Highly favorable conditions bring moderate to heavy flights across the region by Saturday night, although a substantial low pressure system will shut down some of these movements by Sunday night. Note that Sunday night may provide an interesting opportunity to search for concentrations and fallouts, as southerly flow facilitating movements overlaps with precipitation in many areas. By Monday and Tuesday nights, the frontal passage will have all but shut down movements with a possible exception of pockets of light movements in the central Plains. This shut down continues through the remainder of the period, as mostly unfavorable conditions prevail across the region. This will keep movements light and scattered, although lighter than expected winds may allow for higher densities of movements to occur, particularly later in the week. Species on the move this week will include Double-crested Cormorant, American White Pelican, Osprey, Northern Harrier, Greater Yellowlegs, Hudsonian Godwit, Wilson’s Snipe, Franklin’s Gull, American Kestrel, Least and Great Crested Flycatchers, Warbling Vireo, Swainson’s Thrush, Gray Catbird, Tennessee, Orange-crowned, Nashville, and Yellow Warblers, Clay-colored Sparrow, Rose-breasted Grosbeak, Indigo Bunting, Dickcissel, and Orchard and Baltimore Orioles.

Upper Midwest and Northeast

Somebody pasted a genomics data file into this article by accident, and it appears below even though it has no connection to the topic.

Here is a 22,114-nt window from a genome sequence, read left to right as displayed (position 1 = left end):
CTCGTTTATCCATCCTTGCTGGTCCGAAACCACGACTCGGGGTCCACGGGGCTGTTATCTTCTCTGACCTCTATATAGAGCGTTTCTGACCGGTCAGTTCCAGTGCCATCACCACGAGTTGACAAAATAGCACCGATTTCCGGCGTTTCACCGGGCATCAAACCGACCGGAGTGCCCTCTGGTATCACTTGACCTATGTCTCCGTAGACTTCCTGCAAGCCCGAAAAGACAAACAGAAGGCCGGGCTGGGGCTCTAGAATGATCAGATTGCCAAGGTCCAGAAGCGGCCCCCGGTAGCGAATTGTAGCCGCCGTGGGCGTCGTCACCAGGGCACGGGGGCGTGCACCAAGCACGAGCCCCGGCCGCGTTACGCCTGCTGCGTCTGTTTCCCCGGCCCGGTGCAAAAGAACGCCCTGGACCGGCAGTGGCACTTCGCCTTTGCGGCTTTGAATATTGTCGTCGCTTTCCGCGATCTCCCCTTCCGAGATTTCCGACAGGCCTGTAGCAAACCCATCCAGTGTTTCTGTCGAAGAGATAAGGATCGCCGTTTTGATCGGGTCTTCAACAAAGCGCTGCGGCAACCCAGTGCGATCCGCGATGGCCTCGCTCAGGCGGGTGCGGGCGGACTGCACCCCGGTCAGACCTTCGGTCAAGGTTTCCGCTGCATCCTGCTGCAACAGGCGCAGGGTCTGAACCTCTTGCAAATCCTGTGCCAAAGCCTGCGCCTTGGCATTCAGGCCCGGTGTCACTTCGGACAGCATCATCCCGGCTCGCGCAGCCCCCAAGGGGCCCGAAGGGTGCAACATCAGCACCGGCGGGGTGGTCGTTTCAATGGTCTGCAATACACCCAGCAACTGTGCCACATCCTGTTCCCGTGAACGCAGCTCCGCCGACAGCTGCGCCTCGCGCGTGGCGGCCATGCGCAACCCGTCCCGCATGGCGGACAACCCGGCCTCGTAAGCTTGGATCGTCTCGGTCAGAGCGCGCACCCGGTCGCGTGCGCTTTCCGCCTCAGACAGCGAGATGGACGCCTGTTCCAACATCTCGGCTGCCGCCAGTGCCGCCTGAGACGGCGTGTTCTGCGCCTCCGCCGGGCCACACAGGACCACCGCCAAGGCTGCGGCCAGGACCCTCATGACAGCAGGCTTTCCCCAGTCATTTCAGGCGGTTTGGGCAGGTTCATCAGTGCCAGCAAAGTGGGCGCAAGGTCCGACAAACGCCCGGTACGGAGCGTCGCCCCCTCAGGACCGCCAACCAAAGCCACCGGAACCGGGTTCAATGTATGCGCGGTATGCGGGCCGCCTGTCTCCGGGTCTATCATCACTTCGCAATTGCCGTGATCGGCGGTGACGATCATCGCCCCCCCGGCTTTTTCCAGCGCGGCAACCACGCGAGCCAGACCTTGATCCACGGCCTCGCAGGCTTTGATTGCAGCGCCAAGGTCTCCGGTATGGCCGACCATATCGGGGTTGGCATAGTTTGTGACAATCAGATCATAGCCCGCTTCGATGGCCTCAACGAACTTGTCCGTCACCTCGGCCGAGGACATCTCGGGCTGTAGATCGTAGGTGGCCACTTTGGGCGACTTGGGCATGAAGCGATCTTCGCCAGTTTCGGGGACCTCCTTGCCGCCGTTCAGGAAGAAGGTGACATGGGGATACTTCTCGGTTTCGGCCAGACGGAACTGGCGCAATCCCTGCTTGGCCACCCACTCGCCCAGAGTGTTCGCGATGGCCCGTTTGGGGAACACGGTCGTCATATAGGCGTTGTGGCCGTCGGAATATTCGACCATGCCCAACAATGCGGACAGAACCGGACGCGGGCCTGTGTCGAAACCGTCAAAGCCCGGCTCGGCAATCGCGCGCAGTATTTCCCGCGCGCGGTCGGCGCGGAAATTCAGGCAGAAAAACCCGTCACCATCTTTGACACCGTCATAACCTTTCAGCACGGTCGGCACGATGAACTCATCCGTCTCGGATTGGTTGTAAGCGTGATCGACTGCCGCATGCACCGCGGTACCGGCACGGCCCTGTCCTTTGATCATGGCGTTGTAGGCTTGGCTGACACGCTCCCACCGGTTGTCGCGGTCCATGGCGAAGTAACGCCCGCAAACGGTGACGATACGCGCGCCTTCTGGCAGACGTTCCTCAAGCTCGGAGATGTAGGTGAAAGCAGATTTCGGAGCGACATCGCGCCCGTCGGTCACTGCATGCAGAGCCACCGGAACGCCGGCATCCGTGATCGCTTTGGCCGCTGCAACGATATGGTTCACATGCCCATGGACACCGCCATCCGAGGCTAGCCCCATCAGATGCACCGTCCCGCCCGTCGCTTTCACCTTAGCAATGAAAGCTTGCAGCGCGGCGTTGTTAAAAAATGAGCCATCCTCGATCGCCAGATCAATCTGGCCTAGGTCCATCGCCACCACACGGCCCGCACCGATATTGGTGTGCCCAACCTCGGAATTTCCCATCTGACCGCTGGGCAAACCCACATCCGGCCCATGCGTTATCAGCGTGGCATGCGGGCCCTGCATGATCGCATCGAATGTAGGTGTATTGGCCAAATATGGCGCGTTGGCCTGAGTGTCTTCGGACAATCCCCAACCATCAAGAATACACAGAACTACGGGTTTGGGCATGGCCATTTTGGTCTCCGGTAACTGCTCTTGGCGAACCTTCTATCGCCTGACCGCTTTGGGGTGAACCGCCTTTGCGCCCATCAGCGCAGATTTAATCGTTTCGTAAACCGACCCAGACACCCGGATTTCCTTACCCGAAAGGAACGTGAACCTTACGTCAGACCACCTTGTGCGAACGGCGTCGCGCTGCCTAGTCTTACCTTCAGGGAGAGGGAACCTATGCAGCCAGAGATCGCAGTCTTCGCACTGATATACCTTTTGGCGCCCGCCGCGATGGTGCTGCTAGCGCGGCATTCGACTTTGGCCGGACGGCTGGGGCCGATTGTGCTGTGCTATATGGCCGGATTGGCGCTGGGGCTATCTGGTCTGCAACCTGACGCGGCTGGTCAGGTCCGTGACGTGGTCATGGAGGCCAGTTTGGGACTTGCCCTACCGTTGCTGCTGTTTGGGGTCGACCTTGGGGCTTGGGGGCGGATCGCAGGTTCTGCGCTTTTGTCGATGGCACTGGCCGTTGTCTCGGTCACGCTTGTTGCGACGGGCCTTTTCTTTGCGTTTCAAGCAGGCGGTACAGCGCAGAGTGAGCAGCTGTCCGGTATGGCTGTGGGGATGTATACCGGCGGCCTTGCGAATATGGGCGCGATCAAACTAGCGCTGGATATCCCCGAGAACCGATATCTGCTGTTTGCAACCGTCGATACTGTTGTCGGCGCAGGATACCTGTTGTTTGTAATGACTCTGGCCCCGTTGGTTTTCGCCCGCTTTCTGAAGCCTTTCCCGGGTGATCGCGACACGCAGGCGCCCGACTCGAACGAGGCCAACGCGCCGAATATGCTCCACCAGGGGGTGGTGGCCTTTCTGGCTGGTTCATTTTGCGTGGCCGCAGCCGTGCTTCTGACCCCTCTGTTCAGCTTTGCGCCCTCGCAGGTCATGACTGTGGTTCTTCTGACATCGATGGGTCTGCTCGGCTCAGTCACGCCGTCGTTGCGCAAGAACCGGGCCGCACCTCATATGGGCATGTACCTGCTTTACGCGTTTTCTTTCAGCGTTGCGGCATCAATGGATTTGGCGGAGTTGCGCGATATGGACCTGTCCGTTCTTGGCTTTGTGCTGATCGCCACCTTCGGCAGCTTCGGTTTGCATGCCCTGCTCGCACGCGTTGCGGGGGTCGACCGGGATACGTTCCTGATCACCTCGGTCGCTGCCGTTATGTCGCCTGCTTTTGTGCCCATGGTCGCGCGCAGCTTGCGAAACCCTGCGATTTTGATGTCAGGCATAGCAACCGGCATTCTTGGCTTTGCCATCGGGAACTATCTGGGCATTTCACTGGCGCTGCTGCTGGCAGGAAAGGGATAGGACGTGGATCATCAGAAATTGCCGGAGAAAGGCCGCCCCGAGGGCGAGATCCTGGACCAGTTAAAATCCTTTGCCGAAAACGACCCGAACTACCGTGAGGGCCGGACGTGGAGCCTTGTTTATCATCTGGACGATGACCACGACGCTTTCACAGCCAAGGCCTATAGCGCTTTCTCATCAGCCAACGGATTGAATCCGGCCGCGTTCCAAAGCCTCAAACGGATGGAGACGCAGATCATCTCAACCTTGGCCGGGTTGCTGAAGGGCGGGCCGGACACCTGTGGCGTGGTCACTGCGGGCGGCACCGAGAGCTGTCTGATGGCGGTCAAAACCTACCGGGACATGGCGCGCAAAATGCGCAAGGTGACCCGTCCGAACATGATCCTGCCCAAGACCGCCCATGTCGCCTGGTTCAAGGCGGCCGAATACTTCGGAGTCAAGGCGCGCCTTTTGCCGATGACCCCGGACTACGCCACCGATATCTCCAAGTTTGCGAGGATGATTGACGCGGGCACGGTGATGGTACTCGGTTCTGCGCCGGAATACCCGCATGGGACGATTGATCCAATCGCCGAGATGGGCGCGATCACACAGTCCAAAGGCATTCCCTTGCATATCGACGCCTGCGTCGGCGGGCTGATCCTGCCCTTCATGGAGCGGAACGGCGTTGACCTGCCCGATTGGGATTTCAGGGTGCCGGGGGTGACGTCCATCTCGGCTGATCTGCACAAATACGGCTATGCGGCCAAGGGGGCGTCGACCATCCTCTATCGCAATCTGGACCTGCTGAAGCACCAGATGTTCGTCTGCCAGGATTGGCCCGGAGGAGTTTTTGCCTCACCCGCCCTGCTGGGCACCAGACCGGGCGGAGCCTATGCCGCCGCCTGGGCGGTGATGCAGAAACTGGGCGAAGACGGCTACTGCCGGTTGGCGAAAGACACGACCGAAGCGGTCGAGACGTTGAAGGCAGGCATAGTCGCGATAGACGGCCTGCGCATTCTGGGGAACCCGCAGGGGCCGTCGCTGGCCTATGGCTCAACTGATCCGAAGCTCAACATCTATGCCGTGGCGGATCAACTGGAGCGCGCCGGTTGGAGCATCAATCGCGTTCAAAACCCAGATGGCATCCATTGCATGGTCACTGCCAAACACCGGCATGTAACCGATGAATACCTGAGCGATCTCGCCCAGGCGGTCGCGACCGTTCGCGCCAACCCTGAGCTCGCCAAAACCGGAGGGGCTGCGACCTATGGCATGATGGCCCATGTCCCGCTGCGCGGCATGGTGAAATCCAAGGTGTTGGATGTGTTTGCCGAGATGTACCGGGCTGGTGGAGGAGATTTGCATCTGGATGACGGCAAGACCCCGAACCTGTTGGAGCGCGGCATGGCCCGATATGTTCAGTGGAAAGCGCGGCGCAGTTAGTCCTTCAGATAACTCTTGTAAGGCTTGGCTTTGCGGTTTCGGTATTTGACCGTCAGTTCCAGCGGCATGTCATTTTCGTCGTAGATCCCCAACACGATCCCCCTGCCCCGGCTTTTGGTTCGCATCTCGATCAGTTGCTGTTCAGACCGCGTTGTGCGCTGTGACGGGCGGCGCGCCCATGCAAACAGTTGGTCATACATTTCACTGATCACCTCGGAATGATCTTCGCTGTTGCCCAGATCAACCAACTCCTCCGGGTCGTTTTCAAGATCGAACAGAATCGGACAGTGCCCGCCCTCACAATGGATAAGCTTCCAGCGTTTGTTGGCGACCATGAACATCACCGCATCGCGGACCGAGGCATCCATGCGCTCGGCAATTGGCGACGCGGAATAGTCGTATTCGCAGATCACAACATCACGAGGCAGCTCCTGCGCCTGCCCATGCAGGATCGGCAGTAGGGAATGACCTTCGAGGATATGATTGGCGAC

Low pressure spinning through the region kicks off the weekend and brings favorable conditions to its east, where moderate to locally heavy movements will occur over portions of southern New England, and unfavorable conditions to its west, where migration will be scattered and light. As this system passes through the region, it becomes disorganized by Saturday night and creates a patchwork of conditions. Southern portions of the region will experience moderate and even locally heavy movements, as will some coastal locations, but much of the Great Lakes area will see minimal if any movement. This pattern starts again on Sunday, and continues through the week, as a new system organizes and slowly moves into the region; it brings a similar patchwork of moderate and locally heavy movements first to the west and then to the east of the Appalachians. Species on the move this week will include Northern Shoveler, Green-winged Teal, Ring-necked Duck, Bufflehead, Ruddy Duck, Pied-billed Grebe, Wilson’s Snipe, American Kestrel, Least and Great Crested Flycatchers, Warbling Vireo, Wood Thrush, Gray Catbird, Ovenbird, Nashville, Yellow, Chestnut-sided, Black-throated Blue and Black-throated Green Warblers, White-crowned Sparrow, Scarlet Tanager, Rose-breasted Grosbeak, and Baltimore Oriole.